Purpose: Although shock wave lithotripsy has long been considered the gold standard for treatment of kidney stones in children, ureteroscopy has become increasingly common. The factors determining procedure choice at individual centers are unclear. We sought to identify patient and hospital factors associated with the choice between shock wave lithotripsy and ureteroscopy.
Materials and methods: We searched the Pediatric Health Information System hospital database to identify patients with renal calculi who underwent inpatient or outpatient shock wave lithotripsy or ureteroscopy between 2000 and 2008. We used multivariate regression to evaluate whether procedure type was associated with hospital level factors, including treating hospital, region, size and teaching status, or patient level factors, including age, race, gender and insurance type.
Results: We identified 3,377 children with renal stones, of whom 538 (16%) underwent surgery (shock wave lithotripsy in 48%, ureteroscopy in 52%). Procedures in 445 patients at hospitals performing both procedures were included. The relative proportion of ureteroscopy increased during the study period (24% from 2000 to 2002 vs 50% from 2006 to 2008, p=0.0001). Procedure choice was not significantly associated with patient age (p=0.2), gender (p=0.1), race (p=0.07), insurance (p=0.9), hospital size (p=0.6) or teaching status (p=0.99). Procedure choice varied significantly by geographical region (p=0.05), regional population (p=0.002) and stone location (p<0.0001). On multivariable analysis controlling for stone location, gender and treatment year the treating hospital was still highly associated with procedure choice.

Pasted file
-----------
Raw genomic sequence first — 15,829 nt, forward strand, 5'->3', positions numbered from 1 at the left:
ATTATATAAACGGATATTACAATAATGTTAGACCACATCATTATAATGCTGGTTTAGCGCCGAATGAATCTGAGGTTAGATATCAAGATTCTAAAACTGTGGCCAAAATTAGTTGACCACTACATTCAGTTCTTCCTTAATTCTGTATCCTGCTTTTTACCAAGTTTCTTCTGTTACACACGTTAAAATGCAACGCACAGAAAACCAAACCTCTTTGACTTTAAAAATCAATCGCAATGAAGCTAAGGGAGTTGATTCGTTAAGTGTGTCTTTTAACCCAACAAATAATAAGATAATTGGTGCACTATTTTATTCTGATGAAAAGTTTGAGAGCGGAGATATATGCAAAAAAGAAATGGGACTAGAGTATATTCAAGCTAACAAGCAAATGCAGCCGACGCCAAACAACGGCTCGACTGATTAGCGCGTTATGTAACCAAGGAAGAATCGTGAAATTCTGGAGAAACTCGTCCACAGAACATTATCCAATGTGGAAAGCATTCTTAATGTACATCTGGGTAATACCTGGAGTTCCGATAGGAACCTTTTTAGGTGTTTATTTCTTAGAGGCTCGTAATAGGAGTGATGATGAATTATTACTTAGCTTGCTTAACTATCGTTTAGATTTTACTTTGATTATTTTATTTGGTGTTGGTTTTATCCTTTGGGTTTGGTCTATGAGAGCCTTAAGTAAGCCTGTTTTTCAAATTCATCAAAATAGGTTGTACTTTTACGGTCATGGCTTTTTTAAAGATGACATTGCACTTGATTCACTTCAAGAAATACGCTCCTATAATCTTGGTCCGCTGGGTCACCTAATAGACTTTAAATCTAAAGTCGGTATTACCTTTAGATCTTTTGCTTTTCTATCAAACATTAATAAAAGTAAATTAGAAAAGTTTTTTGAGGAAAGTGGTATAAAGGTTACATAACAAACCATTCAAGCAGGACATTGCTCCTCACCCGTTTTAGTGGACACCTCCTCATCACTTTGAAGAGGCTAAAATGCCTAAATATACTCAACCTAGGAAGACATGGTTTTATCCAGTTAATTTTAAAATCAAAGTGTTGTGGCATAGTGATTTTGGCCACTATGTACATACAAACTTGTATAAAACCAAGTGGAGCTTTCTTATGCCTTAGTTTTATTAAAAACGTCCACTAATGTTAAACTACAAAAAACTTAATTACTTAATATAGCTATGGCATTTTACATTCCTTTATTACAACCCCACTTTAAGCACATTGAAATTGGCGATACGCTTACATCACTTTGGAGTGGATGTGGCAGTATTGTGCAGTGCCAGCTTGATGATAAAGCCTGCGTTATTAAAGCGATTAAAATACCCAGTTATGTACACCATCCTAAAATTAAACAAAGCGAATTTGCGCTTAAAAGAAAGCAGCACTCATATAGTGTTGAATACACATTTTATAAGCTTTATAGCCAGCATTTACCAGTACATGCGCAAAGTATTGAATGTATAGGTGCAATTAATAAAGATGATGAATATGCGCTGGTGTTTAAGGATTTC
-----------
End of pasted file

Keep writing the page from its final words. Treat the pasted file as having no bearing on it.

Conclusions: There is wide variation in procedure choice for children with kidney stones at freestanding children's hospitals in the United States. Treatment choice depends significantly on the hospital at which a patient undergoes treatment.
Copyright Â© 2012 American Urological Association Education and Research, Inc. Published by Elsevier Inc. All rights reserved.